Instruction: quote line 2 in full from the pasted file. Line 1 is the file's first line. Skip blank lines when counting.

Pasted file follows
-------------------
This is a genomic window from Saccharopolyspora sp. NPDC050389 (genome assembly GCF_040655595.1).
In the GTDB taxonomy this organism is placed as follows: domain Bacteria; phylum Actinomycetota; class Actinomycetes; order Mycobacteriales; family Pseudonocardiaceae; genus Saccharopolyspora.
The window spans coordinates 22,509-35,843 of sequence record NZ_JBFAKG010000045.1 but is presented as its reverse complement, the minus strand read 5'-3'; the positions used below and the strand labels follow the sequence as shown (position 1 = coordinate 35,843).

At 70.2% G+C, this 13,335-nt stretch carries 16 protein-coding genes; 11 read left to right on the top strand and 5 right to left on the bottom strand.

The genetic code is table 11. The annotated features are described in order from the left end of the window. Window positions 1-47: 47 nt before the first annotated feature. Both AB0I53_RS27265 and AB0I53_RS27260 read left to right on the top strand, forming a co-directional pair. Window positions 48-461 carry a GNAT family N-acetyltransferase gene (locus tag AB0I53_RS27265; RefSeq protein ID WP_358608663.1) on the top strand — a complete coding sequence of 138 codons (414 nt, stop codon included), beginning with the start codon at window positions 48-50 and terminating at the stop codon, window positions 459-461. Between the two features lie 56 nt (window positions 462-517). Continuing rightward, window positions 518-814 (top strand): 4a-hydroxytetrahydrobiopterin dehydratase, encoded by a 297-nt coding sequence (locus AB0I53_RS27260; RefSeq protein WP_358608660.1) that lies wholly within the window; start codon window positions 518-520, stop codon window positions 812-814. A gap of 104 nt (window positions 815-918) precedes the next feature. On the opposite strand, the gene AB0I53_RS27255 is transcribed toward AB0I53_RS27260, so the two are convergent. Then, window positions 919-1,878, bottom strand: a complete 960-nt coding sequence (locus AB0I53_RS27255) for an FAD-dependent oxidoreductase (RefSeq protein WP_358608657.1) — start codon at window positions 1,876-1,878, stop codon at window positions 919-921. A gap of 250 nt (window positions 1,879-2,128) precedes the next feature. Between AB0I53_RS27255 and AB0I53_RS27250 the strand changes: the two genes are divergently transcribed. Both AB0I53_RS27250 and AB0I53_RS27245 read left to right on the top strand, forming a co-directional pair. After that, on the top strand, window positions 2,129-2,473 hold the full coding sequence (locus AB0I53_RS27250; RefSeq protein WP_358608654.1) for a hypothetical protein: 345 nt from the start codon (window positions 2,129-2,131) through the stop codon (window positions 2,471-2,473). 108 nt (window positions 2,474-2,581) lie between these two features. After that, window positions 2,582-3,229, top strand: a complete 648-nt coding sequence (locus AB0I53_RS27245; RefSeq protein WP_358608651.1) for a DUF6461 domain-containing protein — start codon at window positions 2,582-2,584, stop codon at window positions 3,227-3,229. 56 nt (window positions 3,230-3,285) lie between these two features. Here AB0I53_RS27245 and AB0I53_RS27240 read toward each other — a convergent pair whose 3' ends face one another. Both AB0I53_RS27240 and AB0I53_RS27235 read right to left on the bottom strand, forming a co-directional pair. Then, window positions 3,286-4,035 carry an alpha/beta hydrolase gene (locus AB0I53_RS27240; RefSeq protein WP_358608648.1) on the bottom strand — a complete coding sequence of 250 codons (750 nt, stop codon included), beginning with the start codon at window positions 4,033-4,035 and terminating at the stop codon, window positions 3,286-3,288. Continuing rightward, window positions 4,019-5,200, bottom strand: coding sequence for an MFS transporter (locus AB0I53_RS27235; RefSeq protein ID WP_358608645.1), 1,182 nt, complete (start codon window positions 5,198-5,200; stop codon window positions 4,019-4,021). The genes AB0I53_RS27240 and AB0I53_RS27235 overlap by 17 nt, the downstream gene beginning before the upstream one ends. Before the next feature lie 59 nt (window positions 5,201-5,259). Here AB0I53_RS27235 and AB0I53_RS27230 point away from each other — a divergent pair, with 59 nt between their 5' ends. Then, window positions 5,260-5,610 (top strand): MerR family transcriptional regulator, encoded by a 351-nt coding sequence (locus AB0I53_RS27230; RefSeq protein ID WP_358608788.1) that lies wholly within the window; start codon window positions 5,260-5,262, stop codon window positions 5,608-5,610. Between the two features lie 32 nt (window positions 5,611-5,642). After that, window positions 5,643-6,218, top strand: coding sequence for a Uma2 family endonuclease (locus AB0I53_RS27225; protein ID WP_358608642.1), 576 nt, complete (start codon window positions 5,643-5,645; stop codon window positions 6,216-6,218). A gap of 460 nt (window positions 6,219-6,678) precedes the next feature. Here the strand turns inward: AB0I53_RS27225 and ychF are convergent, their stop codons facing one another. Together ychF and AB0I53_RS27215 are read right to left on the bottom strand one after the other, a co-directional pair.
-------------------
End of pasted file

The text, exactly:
In the GTDB taxonomy this organism is placed as follows: domain Bacteria; phylum Actinomycetota; class Actinomycetes; order Mycobacteriales; family Pseudonocardiaceae; genus Saccharopolyspora.